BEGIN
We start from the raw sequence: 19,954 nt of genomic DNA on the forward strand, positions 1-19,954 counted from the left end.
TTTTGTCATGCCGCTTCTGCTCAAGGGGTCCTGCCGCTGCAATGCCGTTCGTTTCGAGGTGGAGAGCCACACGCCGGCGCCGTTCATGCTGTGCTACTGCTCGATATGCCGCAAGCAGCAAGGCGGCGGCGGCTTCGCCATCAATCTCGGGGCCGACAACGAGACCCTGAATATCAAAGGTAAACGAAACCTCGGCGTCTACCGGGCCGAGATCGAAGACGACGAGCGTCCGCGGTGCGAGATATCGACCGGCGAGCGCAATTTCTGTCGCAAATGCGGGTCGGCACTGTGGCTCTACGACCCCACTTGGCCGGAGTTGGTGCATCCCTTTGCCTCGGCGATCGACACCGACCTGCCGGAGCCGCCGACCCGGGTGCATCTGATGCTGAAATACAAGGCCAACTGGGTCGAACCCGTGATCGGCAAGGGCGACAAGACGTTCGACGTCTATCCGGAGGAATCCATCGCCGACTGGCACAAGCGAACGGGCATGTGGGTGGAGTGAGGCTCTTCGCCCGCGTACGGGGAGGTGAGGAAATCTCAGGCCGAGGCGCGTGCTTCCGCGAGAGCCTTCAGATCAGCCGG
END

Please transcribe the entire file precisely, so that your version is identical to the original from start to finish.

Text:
We start from the raw sequence: 19,954 nt of genomic DNA on the forward strand, positions 1-19,954 counted from the left end.
TTTTGTCATGCCGCTTCTGCTCAAGGGGTCCTGCCGCTGCAATGCCGTTCGTTTCGAGGTGGAGAGCCACACGCCGGCGCCGTTCATGCTGTGCTACTGCTCGATATGCCGCAAGCAGCAAGGCGGCGGCGGCTTCGCCATCAATCTCGGGGCCGACAACGAGACCCTGAATATCAAAGGTAAACGAAACCTCGGCGTCTACCGGGCCGAGATCGAAGACGACGAGCGTCCGCGGTGCGAGATATCGACCGGCGAGCGCAATTTCTGTCGCAAATGCGGGTCGGCACTGTGGCTCTACGACCCCACTTGGCCGGAGTTGGTGCATCCCTTTGCCTCGGCGATCGACACCGACCTGCCGGAGCCGCCGACCCGGGTGCATCTGATGCTGAAATACAAGGCCAACTGGGTCGAACCCGTGATCGGCAAGGGCGACAAGACGTTCGACGTCTATCCGGAGGAATCCATCGCCGACTGGCACAAGCGAACGGGCATGTGGGTGGAGTGAGGCTCTTCGCCCGCGTACGGGGAGGTGAGGAAATCTCAGGCCGAGGCGCGTGCTTCCGCGAGAGCCTTCAGATCAGCCGG